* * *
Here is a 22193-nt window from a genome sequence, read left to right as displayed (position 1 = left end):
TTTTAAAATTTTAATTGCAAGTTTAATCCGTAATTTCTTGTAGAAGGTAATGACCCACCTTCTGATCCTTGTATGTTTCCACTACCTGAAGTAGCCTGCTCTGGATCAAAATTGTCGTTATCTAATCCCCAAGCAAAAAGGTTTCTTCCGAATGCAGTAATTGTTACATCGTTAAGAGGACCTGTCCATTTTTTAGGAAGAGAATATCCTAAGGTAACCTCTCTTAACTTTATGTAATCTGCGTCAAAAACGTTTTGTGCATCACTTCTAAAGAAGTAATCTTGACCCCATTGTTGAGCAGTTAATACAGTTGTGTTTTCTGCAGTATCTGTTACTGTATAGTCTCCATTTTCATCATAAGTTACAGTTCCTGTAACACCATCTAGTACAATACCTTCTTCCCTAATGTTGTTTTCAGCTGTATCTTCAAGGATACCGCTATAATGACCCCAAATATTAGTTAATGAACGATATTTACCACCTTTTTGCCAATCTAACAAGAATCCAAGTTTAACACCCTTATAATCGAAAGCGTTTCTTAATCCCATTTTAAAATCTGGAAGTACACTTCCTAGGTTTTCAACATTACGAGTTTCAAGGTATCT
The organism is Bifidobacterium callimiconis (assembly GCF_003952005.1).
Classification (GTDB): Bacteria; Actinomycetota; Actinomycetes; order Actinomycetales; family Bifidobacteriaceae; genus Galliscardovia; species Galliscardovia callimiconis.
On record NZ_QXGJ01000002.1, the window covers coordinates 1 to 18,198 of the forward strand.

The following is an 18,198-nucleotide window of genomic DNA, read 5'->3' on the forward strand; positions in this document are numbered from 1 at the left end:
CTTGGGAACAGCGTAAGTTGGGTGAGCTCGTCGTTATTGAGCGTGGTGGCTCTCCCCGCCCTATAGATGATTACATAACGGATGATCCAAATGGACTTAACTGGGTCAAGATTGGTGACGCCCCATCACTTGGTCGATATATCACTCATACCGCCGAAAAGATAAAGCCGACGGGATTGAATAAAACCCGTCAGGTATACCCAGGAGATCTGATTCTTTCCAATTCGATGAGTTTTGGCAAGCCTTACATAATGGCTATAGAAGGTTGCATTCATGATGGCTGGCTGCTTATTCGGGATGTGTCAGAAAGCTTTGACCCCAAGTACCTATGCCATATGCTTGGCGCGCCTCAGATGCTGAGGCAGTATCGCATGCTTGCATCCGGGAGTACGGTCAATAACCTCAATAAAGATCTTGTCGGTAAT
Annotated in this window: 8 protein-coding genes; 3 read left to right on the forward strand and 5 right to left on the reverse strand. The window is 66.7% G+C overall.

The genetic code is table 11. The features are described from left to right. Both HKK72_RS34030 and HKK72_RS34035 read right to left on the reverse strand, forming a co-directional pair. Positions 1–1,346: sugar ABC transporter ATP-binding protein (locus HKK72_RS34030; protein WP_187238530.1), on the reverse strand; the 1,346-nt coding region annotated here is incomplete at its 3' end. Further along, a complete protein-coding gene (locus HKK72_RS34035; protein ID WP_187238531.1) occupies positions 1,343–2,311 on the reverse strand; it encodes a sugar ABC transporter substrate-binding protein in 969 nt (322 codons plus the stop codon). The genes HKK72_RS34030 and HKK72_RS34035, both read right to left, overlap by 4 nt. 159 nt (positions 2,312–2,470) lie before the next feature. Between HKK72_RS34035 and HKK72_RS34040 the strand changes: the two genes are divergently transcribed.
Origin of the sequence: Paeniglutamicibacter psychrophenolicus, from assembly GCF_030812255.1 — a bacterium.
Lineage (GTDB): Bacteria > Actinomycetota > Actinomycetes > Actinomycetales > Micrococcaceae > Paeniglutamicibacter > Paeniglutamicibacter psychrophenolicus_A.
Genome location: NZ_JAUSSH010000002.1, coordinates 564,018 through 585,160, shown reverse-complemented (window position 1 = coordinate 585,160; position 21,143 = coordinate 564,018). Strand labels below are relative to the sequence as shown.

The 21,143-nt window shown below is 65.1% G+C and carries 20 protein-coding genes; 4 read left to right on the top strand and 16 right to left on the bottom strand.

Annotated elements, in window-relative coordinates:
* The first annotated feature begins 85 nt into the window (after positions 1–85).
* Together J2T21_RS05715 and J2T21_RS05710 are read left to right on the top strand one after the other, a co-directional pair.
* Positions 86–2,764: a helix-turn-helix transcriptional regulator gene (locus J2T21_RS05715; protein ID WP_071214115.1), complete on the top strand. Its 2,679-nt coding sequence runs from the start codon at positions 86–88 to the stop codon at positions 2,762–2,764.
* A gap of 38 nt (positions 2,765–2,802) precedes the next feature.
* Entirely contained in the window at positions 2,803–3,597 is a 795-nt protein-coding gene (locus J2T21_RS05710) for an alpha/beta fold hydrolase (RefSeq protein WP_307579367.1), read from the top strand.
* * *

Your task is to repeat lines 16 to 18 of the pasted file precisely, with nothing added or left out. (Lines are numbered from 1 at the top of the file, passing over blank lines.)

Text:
* Together J2T21_RS05715 and J2T21_RS05710 are read left to right on the top strand one after the other, a co-directional pair.
* Positions 86–2,764: a helix-turn-helix transcriptional regulator gene (locus J2T21_RS05715; protein ID WP_071214115.1), complete on the top strand. Its 2,679-nt coding sequence runs from the start codon at positions 86–88 to the stop codon at positions 2,762–2,764.
* A gap of 38 nt (positions 2,765–2,802) precedes the next feature.